IPOs dwindle in US, boom in Asia
As the number of IPOs plunged in the United States this year, related activity has shifted eastward with China's market showing more vibrancy, experts said on Monday.
According to Morgan Stanley's technology equity capital markets team, Wednesday will mark the 238th day without a tech IPO worth more than $50 million in the US.This, they said, reflects the longest ever tech IPO drought in the US stock market.
This record will erase the previous ones set during the 2007-09 Global Financial Crisis and the 2000"dotcom crash", said Morgan Stanley experts.
The US stock market reported 92 IPOs during the first half, down 78 percent year-on-year, representing the weakest six-month period for IPO activities in five years, according to US financial data provider FactSet.
The decline in IPO gross proceeds was "even more stark" in the first six months, as total financing plummeted by 96 percent year-on-year to a mere $9 billion, said FactSet.
Sara Potter, a FactSet economic contributor, said the US stock market suffered its worst half-year since 1970, with the S&P 500 index down 21 percent by June 30 and Nasdaq down by nearly 30 percent.
The sharp decline in IPOs from special purpose acquisition companies－SPACs－has also dampened the US IPO market, with total proceeds contracting from the peak of $1.13 trillion in the first half of 2021 to $677.25 million so far this year.
The pullback in IPOs from Chinese companies on US exchanges has also affected IPO activity in the US, Potter said. The unresolved audit supervision dispute between Chinese and US regulators has slowed Chinese companies' listing pace in the US. While 47 Chinese companies debuted on the US stock market in the first half of 2021, the number shrank to just four during the same period this year.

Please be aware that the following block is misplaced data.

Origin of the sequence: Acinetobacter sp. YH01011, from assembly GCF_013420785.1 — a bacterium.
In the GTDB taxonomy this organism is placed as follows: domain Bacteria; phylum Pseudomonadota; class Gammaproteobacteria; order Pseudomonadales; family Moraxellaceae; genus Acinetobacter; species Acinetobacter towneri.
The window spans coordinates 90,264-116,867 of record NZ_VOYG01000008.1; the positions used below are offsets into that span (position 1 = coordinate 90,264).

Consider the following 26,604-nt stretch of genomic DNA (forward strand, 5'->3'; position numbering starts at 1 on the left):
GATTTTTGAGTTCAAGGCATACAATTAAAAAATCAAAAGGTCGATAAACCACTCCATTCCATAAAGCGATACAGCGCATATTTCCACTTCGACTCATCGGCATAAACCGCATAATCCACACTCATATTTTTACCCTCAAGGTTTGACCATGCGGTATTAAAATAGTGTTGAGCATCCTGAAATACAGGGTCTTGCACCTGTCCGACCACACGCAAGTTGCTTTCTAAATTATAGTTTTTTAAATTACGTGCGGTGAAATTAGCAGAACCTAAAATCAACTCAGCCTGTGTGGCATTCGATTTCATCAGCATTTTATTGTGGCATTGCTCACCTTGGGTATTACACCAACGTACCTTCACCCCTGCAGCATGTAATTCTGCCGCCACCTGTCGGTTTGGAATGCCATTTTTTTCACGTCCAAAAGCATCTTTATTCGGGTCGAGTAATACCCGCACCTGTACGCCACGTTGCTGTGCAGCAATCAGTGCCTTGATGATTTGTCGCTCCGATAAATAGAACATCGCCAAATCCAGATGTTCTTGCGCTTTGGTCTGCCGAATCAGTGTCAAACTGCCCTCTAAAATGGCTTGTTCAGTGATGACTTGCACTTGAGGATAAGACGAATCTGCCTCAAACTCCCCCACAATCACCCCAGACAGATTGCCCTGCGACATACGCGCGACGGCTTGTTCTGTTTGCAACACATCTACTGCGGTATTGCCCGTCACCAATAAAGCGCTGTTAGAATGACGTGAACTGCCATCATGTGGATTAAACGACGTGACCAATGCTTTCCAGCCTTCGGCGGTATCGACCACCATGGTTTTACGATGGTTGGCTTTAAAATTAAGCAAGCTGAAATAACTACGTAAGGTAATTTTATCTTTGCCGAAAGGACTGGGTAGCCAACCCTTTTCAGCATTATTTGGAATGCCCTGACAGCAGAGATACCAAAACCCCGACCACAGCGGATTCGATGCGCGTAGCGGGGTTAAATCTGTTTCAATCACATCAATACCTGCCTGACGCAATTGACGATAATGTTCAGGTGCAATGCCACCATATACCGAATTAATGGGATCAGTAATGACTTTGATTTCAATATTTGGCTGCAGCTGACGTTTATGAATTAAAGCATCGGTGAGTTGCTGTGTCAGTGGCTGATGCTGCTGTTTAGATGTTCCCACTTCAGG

US Securities and Exchange Commission Chair Gary Gensler was quoted by The Wall Street Journal on Friday as saying that the US Public Company Accounting Oversight Board will start reviewing the audit files of US-listed Chinese companies this week. The review will take eight to 10 weeks to finish. Alibaba, JD and Yum China Holdings will figure in the review, the Journal reported.
Meanwhile, the IPO scene in Asia has improved this year, said professional services provider Deloitte. The Shanghai Stock Exchange is set to see 114 IPOs worth HK$355.1 billion ($45.2 billion) by the end of the third quarter, securing the world's top position, which it held in the first half of the year.
Shenzhen will retain its position as the world's second-largest IPO venue in terms of proceeds－HK$193.8 billion from 140 IPOs by the end of this month.
Stock exchanges in South Korea, Hong Kong and Dubai will trail Shanghai and Shenzhen, while Nasdaq will rank eighth and the New York Stock Exchange will be relegated to 12th place, according to Deloitte.
Chinese technology companies have been able to raise adequate funds from China, thanks to the registration-based IPO mechanism that started in June 2019.The new system has become a major driver of A-share IPOs this year, said Jonathan Zhao, eastern region A-share IPO leader from Deloitte China.
Combined with the various economic stimulus measures introduced earlier this year, the total IPO financing in the A-share market is likely to see a record this year, he said.